Possible mechanisms for gain rescaling

We found that the main effect of the time between the last spontaneous burst and the stimulus was to rescale the gain of network response to stimuli, with the network eliciting weaker responses from shorter times from the last burst. This effect on the gain may arise from several possible mechanisms. The increase of network responses at longer TB may be mediated by asynchronous synaptic release and spontaneous excitatory post-synaptic currents increase when the evoked synchronous release is depressed56,57. Or following a network burst the neuronal culture enters into a refractory period. Further, shortly following a network burst the synaptic connections may be depressed because of synaptic depletion58,59 and, consequently, neurons may respond more weakly to stimuli.

Spatial structure of the most informative regions

Finally, by analysing the graph network properties we systematically found that the electrodes carrying the most information had a specific spatial organization. These informative electrodes were grouped in regions of the network and were characterized by strong functional connections with low average path lengths. Previous studies in-vivo60,61 and in-vitro62 showed that neural networks are characterized by a small-world topology, with a short mean path length and a high clustering coefficient. Moreover, these neural networks are typically characterized by the presence of hubs, or groups of neurons with a high out/in degree that allows relaying information quite effectively to a large portion of the network. This property likely plays a special role in information processing. Recently, it has also been shown in cell cultures63 that hubs might be involved in broadcasting spontaneous activity from early-to-fire neurons to the whole network. Additionally, we recently showed, in a computational model23 validated against our high-resolution electrode array recordings, that such ‘functional hubs’ (called functional communities in23) can naturally emerge in random networks in which the degree of connectivity is comparable to cell cultures and the probability of connection decays with the interneuron distance. Here, we proved the presence in these networks of spatially organized subsets of more informative neurons. Taken together, these facts suggest that, even if neurons are plated homogeneously, they can self-organize to generate small subsets of neurons that, due to their highly organized spatial structure, their graph theoretic properties, and strong connectivity, may act as hubs able to broadcast both state dependent and state independent information.

Materials and Methods

Ethical statement

All procedures involving experimental animals were performed in accordance with the Italian and European Union guidelines and regulations. All animal procedures carried out in this work were approved by the institutional Istituto Italiano di Tecnologia (IIT) Ethics Committee and by the Italian Ministry of Health and Animal Care (Authorization number 110/2014-PR, December 19, 2014). The primary rat hippocampal cultures were obtained following procedures described in Supplementary Methods and in previous work64.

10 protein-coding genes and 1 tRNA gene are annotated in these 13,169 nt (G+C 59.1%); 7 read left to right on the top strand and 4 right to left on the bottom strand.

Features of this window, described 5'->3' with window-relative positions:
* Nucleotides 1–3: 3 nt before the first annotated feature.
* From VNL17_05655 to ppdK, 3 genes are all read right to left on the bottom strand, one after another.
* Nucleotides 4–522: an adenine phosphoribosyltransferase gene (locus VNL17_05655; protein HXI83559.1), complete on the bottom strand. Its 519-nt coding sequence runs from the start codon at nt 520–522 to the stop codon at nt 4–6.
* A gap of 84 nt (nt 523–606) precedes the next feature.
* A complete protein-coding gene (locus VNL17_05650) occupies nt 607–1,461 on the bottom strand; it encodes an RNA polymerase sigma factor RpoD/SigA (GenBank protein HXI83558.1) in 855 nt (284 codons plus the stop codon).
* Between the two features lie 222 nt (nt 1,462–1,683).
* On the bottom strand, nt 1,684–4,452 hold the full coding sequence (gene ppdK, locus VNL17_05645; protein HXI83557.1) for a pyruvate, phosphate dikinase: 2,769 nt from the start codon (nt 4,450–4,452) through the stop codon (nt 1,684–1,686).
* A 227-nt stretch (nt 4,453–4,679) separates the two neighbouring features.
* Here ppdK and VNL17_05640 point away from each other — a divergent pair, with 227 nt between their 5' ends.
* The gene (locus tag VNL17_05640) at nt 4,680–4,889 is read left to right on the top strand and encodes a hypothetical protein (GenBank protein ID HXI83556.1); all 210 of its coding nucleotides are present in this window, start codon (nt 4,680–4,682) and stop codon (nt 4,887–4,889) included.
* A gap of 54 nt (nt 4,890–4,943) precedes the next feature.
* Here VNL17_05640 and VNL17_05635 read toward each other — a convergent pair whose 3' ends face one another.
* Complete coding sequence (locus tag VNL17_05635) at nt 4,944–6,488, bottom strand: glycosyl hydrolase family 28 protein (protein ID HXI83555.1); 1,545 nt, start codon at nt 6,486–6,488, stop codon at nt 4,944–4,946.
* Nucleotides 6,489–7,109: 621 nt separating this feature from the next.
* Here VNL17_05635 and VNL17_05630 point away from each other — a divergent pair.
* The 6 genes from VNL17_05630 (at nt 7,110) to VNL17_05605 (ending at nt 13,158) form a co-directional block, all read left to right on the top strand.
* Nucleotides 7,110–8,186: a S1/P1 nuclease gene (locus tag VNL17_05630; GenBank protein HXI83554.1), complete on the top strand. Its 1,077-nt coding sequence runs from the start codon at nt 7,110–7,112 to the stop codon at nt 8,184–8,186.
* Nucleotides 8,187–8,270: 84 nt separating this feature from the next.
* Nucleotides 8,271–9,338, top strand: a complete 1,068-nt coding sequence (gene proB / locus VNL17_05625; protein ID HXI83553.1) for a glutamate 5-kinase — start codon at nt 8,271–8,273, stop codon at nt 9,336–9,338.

Data availability statement

All data can be downloaded from All scripts used to analyze the data will be provided upon request to the lead contact author.

Quantification of the state variables

We investigated a set of potential state variables θ, all obtained from spontaneous activity recorded in the last 4 seconds preceding the stimulation. Most such variables were defined in terms of the network burst (NB)23,27. A NB was identified when the pooled network activity, binned in 20-ms bins, exceeded a threshold T. The threshold T was determined as 10% of the maximal binned spike count in a session. The timing of the NB was refined by sliding (slid by 1 ms) leftward the bins until the binned activity fell below threshold.

We considered the following as candidate state variables: the time interval between the stimulus and the last network burst before stimulation (TB), the number of spikes in the last network burst (NSP), the ignition site of the last network burst (IS), the network burst rate (NBR, the number of NB) and the mean firing rate (MFR, the mean number of spikes per electrode divided by the recording time window). We also considered the phase at stimulus time and the pre-stimulus time-averaged amplitude of the network multi-unit activity (MUA, see Supplementary Information), computed with the Hilbert transform of filtered in 6 different frequency bands ([1 6], [6 12], [12 18], [18 30], [30 50] and [50 100] Hz) using a least-square finite impulse response filter with 1-Hz transition bandwidth.

Mutual information

To quantify stimulus coding we used mutual information measures. First, we computed the information I(S; R), about which stimulus s (out of a set S of possible stimuli) was being presented in a given trial, and the post-stimulus response r (out of a set R of possible responses) in the same trial. Second, we quantified the information I(S; R, Θ) about the stimulus carried by the joint observation, in the same trial, of the post-stimulus response r and the pre-stimulus state parameter θ. These quantities were defined as follows: